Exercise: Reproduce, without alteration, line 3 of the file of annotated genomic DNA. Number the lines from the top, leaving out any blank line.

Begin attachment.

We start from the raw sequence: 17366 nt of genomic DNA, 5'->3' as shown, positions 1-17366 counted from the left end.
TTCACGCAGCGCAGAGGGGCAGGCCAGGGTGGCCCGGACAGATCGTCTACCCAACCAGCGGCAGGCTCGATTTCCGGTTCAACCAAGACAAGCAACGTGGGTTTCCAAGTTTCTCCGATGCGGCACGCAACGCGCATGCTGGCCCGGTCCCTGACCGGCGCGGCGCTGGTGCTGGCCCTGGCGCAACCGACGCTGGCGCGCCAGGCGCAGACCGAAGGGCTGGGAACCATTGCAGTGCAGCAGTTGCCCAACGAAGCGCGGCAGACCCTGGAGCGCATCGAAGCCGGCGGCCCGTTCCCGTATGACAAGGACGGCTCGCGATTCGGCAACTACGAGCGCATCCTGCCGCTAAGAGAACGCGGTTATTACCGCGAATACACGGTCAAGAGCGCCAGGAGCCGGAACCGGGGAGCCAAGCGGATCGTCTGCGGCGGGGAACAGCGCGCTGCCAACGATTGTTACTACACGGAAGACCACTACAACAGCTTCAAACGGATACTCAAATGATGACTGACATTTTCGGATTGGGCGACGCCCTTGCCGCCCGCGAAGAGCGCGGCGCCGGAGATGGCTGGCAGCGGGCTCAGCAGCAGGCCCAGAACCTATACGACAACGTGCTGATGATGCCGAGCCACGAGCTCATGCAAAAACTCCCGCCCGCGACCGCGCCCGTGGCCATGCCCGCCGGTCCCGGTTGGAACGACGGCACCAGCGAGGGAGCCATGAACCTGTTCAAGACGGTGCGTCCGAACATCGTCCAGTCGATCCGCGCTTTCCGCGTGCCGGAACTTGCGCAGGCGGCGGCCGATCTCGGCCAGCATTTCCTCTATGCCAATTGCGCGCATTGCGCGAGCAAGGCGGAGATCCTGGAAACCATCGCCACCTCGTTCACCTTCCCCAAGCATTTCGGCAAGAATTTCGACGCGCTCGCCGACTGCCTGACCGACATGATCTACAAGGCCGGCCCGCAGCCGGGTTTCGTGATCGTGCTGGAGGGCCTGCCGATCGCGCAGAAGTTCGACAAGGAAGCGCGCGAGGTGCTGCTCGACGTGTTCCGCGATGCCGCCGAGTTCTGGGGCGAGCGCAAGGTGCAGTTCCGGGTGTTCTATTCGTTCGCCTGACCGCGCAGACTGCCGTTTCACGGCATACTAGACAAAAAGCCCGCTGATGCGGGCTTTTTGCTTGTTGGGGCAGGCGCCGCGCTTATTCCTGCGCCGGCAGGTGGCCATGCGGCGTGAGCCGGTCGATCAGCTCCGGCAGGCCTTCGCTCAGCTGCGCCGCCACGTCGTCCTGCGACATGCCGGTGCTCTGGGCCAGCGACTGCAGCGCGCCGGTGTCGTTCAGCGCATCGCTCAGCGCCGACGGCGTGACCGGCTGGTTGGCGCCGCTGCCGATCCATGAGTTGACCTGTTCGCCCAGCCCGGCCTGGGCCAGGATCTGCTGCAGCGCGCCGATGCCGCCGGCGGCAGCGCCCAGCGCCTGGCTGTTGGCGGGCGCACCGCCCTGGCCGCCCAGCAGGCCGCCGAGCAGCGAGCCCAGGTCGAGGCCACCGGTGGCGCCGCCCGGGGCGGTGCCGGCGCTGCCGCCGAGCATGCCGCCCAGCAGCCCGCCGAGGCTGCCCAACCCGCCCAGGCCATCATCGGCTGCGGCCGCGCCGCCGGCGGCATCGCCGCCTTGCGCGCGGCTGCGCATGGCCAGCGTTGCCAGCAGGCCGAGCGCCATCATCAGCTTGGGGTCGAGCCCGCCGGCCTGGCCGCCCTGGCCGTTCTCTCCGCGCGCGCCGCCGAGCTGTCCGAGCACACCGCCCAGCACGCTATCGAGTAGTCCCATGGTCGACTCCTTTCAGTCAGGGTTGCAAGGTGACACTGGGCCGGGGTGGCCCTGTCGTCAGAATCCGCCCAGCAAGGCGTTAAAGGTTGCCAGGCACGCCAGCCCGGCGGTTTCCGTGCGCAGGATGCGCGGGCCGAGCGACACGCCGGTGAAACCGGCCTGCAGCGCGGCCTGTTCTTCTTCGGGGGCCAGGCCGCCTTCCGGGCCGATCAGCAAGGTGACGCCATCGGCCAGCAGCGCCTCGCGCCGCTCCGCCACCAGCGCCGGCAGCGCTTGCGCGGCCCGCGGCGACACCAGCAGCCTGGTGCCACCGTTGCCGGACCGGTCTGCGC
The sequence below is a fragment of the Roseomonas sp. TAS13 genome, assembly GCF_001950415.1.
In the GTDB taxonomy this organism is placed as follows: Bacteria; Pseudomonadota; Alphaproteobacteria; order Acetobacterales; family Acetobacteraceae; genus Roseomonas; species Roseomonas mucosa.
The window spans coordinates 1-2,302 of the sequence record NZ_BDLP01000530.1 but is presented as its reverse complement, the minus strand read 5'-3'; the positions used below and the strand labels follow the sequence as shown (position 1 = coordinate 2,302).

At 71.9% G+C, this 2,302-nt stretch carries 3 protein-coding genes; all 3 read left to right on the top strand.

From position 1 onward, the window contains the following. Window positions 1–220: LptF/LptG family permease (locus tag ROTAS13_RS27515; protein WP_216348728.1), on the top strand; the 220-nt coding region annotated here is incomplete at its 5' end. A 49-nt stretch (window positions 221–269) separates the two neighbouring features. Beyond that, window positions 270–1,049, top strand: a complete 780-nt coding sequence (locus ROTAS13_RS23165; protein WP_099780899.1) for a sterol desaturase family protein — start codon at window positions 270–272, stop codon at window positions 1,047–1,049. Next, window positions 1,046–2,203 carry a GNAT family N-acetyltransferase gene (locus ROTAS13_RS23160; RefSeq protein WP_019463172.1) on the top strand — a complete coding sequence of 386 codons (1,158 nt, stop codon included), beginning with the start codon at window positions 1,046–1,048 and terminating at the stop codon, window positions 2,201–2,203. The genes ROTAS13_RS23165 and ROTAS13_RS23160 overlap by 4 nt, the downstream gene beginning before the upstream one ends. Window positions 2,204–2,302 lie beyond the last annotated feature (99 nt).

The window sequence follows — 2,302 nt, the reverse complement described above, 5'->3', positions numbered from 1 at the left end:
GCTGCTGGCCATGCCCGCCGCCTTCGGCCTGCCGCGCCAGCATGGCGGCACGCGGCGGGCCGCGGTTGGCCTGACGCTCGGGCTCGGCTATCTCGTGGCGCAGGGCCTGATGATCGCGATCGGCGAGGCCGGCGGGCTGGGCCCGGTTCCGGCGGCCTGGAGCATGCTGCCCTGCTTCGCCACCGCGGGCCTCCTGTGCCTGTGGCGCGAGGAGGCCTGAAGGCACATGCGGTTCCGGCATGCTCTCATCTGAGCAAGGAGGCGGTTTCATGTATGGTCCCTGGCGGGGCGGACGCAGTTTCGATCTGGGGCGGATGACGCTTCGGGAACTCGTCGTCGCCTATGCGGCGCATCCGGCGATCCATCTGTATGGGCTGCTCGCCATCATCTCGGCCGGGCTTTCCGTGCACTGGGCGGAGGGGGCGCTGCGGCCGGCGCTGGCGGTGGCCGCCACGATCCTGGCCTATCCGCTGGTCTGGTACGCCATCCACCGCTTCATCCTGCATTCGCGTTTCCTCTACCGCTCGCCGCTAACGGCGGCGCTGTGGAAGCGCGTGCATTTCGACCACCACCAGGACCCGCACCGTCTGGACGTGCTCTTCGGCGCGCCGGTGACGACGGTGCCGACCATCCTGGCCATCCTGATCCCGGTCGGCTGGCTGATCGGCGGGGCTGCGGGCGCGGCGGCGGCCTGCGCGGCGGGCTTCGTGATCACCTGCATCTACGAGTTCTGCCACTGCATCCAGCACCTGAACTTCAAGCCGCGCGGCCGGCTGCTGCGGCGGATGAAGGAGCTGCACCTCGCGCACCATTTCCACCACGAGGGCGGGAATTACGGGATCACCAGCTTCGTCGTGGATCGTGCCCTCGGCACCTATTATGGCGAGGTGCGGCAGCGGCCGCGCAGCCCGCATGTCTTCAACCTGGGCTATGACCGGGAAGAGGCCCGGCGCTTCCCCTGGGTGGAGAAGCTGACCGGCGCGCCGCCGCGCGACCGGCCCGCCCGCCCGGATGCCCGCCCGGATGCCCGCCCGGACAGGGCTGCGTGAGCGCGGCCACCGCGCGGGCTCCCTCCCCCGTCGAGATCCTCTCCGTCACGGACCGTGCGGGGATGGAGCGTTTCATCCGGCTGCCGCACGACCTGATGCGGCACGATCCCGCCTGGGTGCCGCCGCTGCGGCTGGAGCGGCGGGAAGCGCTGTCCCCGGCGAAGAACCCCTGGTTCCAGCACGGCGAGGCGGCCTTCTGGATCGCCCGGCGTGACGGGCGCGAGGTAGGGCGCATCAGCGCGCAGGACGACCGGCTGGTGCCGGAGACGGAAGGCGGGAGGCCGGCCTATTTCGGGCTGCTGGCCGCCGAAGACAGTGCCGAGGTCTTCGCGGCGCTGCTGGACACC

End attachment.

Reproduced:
The sequence below is a fragment of the Roseomonas sp. TAS13 genome, assembly GCF_001950415.1.